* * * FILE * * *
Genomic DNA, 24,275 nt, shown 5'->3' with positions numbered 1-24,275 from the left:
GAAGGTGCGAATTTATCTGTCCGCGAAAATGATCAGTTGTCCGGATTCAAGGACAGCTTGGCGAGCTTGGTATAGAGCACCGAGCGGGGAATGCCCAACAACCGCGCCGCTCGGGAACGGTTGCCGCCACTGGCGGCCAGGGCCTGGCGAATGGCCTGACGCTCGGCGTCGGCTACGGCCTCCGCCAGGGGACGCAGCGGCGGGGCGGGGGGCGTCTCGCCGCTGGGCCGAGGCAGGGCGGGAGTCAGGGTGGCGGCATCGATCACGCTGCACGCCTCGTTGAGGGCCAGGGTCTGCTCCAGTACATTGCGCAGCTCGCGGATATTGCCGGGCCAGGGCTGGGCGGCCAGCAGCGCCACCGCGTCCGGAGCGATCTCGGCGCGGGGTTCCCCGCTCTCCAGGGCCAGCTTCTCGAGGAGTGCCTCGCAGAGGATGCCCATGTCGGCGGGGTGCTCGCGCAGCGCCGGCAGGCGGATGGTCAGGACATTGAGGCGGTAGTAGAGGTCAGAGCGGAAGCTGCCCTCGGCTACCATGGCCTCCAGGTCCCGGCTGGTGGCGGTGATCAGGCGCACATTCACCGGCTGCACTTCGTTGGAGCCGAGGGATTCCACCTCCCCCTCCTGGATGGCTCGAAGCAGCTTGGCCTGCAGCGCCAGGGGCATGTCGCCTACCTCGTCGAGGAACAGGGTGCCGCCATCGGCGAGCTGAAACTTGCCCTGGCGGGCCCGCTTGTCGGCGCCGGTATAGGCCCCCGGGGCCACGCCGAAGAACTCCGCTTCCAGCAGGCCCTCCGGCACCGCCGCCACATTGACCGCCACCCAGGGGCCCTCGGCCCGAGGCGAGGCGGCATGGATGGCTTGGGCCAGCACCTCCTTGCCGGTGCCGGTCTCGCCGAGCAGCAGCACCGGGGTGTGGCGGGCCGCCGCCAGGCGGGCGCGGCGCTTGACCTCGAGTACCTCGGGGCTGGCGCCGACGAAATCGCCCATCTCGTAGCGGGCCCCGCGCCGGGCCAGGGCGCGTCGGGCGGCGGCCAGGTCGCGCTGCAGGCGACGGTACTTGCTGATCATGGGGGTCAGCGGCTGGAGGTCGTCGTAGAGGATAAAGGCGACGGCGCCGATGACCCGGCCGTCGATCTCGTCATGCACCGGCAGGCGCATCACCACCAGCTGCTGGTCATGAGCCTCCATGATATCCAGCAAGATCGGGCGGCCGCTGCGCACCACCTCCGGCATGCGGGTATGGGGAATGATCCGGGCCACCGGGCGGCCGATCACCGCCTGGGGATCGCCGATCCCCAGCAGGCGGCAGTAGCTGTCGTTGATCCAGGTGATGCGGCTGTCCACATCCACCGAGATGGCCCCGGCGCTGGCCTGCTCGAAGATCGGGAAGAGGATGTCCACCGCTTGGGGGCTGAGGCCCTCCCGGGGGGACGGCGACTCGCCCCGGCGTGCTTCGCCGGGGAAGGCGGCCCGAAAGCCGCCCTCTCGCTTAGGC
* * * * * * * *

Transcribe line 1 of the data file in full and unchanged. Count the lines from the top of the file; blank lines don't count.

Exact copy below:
Genomic DNA, 24,275 nt, shown 5'->3' with positions numbered 1-24,275 from the left: